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    I think it isn't absolutely cut and dry. When beginning to learn something new (especially the more alien it is) we have to do some amount of fumbling in breaking down the big problem into smaller more manageable problems. For example, working out a difficult fingering or a strange rhythm takes some back and forth of trying different approaches. But once it is clearly known what it is to be played and how, it doesn't make sense to me to keep fumbling until it hopefully comes together. The fumbling is due to too much lack of clarity still remaining. Being able to play something quicker is due to having good clarity in the mind of the various aspects of the thing being learned. In another way, say with a long line, your mind might be struggling to recall all the notes as you play the line. Via the thinking method, you would practice a chunk of the small line until you are comfortable recalling it, then add another chunk, play them together, add another chunk until you can think it all the way through, and then start practicing playing it as a whole. It's the same sort of approach as slowing down fast pieces. In other words, isolating the small difficulties in the bigger difficult thing to the degree that each aspect is more approachable. But with the fumbling method, you are constantly trying to recall the missing bits in your mind, getting hung up, stopping and restarting, because you don't really have it worked out in your mind. It's the same general issue with speed as it is with longer lines or strange rhythms, not knowing the thing well enough yet. But if we never see that lack of clarity is the issue, we keep fumbling and ignore the thinking and slowing down approach.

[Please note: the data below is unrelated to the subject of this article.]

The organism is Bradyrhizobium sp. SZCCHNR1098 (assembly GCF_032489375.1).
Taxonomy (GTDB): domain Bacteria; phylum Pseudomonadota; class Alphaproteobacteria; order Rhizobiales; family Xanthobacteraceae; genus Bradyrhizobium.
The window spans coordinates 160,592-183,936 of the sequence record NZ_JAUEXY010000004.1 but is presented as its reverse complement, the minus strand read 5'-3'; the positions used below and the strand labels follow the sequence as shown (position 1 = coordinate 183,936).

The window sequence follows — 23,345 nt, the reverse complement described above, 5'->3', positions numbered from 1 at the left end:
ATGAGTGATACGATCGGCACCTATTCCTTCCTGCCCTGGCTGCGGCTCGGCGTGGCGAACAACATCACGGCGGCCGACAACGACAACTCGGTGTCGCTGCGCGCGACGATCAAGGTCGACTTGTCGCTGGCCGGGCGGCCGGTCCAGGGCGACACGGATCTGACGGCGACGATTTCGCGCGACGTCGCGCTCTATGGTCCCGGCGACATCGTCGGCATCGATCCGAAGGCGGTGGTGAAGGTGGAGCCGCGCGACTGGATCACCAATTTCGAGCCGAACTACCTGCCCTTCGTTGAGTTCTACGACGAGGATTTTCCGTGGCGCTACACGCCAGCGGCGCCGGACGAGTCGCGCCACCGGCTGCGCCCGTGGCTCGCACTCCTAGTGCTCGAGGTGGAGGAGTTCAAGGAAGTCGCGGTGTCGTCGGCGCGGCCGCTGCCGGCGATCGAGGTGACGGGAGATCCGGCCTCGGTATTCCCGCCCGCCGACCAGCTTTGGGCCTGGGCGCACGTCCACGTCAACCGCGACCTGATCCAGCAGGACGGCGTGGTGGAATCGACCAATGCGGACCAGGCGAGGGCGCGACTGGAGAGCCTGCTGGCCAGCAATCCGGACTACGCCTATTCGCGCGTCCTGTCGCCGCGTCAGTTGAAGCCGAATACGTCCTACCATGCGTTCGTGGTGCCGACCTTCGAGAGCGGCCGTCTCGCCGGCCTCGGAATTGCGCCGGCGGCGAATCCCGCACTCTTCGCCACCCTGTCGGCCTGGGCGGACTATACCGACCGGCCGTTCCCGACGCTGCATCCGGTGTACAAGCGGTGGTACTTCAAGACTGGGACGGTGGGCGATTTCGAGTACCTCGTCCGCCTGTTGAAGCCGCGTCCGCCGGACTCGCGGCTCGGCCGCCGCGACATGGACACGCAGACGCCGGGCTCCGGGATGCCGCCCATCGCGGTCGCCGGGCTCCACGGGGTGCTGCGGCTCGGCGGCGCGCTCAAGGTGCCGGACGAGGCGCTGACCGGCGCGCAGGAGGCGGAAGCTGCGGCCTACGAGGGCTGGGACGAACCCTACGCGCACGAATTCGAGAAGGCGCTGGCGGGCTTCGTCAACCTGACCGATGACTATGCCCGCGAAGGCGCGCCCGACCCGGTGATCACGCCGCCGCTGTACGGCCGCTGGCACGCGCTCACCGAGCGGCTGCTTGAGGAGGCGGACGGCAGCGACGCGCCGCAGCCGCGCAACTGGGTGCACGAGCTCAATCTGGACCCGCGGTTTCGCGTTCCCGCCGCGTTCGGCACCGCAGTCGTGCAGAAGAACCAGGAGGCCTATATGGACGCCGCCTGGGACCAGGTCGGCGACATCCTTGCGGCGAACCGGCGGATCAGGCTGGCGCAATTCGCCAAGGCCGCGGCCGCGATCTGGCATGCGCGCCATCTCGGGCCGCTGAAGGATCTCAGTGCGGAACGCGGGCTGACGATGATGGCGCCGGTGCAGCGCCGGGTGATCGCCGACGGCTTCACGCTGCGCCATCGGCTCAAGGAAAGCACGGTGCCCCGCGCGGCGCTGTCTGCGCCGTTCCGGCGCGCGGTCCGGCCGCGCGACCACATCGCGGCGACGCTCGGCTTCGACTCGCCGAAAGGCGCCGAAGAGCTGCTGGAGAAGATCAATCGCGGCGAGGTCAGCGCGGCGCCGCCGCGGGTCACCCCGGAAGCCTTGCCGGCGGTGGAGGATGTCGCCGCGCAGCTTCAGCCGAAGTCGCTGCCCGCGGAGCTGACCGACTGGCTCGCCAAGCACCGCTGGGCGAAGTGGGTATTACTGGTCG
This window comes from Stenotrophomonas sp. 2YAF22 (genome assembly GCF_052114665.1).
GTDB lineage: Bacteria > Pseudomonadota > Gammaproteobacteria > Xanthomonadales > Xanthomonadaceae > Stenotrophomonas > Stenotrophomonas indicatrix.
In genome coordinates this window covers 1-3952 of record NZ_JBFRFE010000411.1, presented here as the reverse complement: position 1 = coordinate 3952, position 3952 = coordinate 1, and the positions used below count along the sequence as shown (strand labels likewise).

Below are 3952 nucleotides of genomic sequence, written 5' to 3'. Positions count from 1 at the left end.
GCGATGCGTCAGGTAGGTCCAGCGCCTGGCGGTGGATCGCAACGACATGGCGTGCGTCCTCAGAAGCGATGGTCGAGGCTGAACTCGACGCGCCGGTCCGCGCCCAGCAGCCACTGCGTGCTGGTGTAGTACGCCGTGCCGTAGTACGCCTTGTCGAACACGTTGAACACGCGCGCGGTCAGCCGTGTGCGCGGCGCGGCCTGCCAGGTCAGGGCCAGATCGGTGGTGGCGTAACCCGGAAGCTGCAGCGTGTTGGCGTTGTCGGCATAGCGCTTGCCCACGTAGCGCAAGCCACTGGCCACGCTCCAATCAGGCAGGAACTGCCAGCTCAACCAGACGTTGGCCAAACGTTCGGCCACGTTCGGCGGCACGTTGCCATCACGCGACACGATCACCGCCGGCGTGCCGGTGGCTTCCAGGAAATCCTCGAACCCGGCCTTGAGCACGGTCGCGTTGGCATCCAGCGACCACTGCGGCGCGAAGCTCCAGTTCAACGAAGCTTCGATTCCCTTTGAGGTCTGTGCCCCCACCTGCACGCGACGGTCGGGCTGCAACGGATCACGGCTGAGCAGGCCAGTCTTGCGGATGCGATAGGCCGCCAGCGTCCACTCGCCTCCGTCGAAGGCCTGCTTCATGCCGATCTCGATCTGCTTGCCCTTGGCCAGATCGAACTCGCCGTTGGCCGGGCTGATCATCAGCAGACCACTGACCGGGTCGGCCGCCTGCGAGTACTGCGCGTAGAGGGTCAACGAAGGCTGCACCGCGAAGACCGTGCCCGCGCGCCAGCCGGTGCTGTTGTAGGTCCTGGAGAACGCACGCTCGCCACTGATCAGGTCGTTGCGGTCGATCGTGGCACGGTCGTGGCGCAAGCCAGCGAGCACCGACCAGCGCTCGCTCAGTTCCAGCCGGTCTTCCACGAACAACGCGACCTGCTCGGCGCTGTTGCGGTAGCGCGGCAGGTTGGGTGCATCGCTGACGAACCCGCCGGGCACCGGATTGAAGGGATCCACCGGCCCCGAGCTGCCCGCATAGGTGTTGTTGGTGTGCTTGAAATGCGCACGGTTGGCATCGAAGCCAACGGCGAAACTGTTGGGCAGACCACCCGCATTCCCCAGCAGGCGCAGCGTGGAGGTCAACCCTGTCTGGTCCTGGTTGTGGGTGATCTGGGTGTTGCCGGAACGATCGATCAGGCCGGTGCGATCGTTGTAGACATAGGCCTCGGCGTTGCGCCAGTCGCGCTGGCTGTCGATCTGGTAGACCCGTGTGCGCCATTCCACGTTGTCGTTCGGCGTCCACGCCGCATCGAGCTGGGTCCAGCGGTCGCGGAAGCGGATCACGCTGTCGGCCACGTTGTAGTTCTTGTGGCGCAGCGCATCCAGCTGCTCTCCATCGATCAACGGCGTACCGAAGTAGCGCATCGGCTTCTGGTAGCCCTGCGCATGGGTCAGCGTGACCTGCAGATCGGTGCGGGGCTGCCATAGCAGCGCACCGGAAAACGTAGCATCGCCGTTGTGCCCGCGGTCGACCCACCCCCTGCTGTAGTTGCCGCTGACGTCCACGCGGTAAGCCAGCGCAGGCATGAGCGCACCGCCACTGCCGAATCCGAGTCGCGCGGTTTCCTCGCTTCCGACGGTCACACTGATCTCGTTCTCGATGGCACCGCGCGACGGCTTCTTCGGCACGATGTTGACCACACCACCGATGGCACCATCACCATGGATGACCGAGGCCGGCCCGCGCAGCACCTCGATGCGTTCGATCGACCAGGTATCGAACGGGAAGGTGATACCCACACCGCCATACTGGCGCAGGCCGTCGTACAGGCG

Me telling my nephew to slow down a new drum beat really slow until he could play it wasn't really giving him a solid reason for slowing it down. It was just empty advice without purpose, as well meaning as it was. On his end, he probably took it as, just because, which he chose to ultimately ignore for lack of understanding. Hopefully I can re-approach him and better articulate why to slow down so that he sees the benefit of it and feels compelled to do it over constantly fumbling through new things.
     
  20. teletail

    teletail Tele-Afflicted

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    Although I do agree 100% with practicing slowly and working your way up to speed, there are a couple of caveats that I've picked up along the way.

    First, the picking that works at a slow speed doesn't always work at a fast speed, so now I often play it at speed a few times to work out the picking and or fingering, then working up slowly with the correct picking and fingering.

    Second, the feel is different at speed than when playing it slowly. I often incorporate something someone told me about years ago which is periodically playing it at tempo then slowly, then once at tempo, then slowly. It makes sure that you are practicing it with the correct feel.

    Just a few things that work for me, YMMV.